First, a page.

Sunday, November 13, 2011

Open Letter to Ozzy Osbourne


Dear Ozzy,

Please don't take any offense here. I like you. You actually seem like a good guy, in your own charmingly deluded and addled way. Not to mention, I know you're smart. You've let people pay attention to how you sound when you try to listen to your mumbling, shambling speech patterns too much, because it makes them underestimate you.

I'm not fooled, though. I grew up reading interviews with you in magazines, where when everything gets strung together, it's clearly intelligent.

Most of all, though, I'm a fan from way back. You signed my copy of Bark at the Moon at Tower Records in Seattle when I was 13.

I've also long held up your Black Sabbath years as definitive. Even as my admiration for the Ronnie James Dio-era increased as time went on, I still openly said it should've most likely been given a new band name, y'know, like Heaven & Hell.

But I read Black Sabbath reunite to release new album and tour by Beatrice Woolf, or any of the identical stories about, and I worry.

Look, Ozzy, there isn't a terrifically easy way of putting this, but most of us fans don't think you've done much worthwhile in a long time. Probably, even the most generous of us, would put it before Reunion.

And believe me, we don't want to be nay-sayers. Deep inside me is still the biggest fan ever standing in a long line at a parking lot, trying to explain to his parents why they should let him wait.

That was probably why most people treated "Psycho Man" and "Selling My Soul", the new songs on "Reunion", with kid-gloves. It's the original Sabbath and it's cool that they're even getting along, playing classic songs and even trying to do new songs.

At that time, your fellow Sabs were coming off Forbidden, which is absolutely awful on every level.

(Even being generous and dismissing "Forbidden" as fulfilling a contract, Cross Purposes has its moments, but was not well received overall.)

(Hell, even being extra generous and going back to their previous high profile release, Dehumanizer which reunited them with Dio, was hardly well regarded in its time, even if it has gained some respectability over time.)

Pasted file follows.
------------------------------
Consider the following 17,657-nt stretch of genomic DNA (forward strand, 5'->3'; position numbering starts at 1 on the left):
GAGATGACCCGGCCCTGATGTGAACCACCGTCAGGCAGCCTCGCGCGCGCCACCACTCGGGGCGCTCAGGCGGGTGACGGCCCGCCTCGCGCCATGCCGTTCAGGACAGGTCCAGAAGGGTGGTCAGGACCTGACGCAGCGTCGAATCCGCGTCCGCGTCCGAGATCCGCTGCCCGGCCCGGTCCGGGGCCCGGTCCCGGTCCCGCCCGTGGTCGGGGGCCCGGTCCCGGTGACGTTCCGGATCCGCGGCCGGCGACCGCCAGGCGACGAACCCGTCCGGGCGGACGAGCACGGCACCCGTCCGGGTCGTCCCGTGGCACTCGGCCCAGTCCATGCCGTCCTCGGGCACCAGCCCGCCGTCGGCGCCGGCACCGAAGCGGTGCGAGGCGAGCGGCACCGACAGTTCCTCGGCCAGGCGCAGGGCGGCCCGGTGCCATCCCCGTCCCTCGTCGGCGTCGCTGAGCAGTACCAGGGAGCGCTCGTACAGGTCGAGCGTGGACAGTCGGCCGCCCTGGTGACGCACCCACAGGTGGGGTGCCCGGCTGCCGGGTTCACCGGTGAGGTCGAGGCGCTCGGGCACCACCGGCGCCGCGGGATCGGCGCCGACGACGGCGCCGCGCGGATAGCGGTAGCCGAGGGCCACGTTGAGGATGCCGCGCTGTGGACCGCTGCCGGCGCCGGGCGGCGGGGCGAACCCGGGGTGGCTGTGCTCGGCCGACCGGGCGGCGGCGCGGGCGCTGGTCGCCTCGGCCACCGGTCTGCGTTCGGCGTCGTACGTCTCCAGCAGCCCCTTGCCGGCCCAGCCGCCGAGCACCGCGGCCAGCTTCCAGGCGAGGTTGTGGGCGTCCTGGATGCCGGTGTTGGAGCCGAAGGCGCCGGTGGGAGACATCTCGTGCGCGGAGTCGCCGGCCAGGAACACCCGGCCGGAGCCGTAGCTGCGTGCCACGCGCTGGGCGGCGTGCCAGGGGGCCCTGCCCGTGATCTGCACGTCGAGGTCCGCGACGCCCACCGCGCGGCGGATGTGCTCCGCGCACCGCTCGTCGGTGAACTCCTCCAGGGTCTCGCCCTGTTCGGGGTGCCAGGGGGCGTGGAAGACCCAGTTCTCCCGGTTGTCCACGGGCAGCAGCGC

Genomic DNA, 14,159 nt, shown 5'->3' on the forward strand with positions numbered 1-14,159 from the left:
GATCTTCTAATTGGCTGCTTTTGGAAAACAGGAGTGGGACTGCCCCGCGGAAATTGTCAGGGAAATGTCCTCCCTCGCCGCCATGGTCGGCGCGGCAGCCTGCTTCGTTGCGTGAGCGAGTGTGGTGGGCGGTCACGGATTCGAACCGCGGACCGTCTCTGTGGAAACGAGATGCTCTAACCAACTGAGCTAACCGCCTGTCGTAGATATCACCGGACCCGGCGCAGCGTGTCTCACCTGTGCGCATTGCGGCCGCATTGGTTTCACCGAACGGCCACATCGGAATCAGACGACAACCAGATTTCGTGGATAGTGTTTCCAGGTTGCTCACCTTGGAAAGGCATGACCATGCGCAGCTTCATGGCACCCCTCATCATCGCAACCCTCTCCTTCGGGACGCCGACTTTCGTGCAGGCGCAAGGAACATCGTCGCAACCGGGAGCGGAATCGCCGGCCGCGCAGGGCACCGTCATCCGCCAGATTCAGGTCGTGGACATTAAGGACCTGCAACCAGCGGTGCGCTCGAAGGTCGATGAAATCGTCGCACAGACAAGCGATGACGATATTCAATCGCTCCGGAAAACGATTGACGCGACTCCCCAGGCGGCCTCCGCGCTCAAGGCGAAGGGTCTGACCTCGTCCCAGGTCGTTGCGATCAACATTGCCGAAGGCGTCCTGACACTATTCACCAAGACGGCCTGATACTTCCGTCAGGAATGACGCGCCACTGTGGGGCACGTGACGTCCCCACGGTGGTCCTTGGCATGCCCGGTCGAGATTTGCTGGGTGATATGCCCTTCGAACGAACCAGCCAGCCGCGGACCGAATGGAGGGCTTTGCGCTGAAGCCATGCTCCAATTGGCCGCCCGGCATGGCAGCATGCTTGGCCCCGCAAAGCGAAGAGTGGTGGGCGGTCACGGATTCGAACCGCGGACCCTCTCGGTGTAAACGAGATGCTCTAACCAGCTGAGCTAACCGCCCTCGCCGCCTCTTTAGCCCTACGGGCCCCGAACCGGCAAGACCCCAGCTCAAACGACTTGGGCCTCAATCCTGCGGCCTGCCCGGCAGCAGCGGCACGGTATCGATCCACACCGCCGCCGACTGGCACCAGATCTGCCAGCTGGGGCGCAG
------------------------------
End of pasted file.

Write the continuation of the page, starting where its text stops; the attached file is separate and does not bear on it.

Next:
At that time, you all were considered to have little room to go but up qualitatively, so it was no wonder that everyone came at the material with a spirit of generosity.

Now, however, your reputation is... well... largely unchanged, which says a lot more about how absolutely amazing your early output is, both with Sabbath and as a solo artist, as well as how likeable you seem to be a person than it does about your recent output, which is, at best forgettable. I guess forgettable is good, because we can just remember how great Paranoid and Diary of a Madman are.

I've got to warn you, though. The Devil You Know is one of the best things in the Black Sabbath catalog (even if it's not officially listed with it). I don't know if you've taken the time to spin it, or anyone else has given you that news with the right emphasis.

Tony Iommi and Geezer Butler are not coming off an Ernie C produced disaster throwaway. They seem to Heavy Metal enthusiasts and Black Sabbath fans to be at about the top of their game.

Even I, as a life-long Ozzy-partisan in the Sabbath debate, have to agree.

You need to bring your A Game to this one. If this album sucks, or is even just another bit of forgettable metallic pabulum, it will look like you brought them down, not the other way.

They can finally reunite with Ian Gillan - Yes, I know that won't happen, but I can dream - or start some other new supergroup with Rob Halford or whoever else is available, and release another album of anything like the credibility of "The Devil You Know", and you become the thing that went wrong, no matter what anyone says.

Mind you, I'm sure you'll still be able to line-up some big Ozzfest lineups and make plenty more money, off a mountain of goodwill and great songs. If that's all you want, that's great.

But then, if that's all you wanted, why bother to even take a shot at a Sabbath reunion, right?

You already did the big money, headline around the world tour with a Sabbath reunion. Presumably, you're hoping to make one last grab at credibility and proving your legacy. I hope so, because I'd love to hear the album you 4 guys could make at the top of your games 30 years later and rocking just as hard.

Good luck, sir!


No comments:

Related Posts Plugin for WordPress, Blogger...

Google Analytics